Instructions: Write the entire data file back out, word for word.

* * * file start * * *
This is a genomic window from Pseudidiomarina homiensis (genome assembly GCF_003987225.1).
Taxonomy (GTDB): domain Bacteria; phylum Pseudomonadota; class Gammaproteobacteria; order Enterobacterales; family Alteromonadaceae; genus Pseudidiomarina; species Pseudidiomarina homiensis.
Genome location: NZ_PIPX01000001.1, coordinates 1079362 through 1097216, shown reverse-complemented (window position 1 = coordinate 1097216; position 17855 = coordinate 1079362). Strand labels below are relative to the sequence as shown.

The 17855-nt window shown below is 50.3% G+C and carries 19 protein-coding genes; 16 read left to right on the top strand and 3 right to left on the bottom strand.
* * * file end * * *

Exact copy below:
This is a genomic window from Pseudidiomarina homiensis (genome assembly GCF_003987225.1).
Taxonomy (GTDB): domain Bacteria; phylum Pseudomonadota; class Gammaproteobacteria; order Enterobacterales; family Alteromonadaceae; genus Pseudidiomarina; species Pseudidiomarina homiensis.
Genome location: NZ_PIPX01000001.1, coordinates 1079362 through 1097216, shown reverse-complemented (window position 1 = coordinate 1097216; position 17855 = coordinate 1079362). Strand labels below are relative to the sequence as shown.

The 17855-nt window shown below is 50.3% G+C and carries 19 protein-coding genes; 16 read left to right on the top strand and 3 right to left on the bottom strand.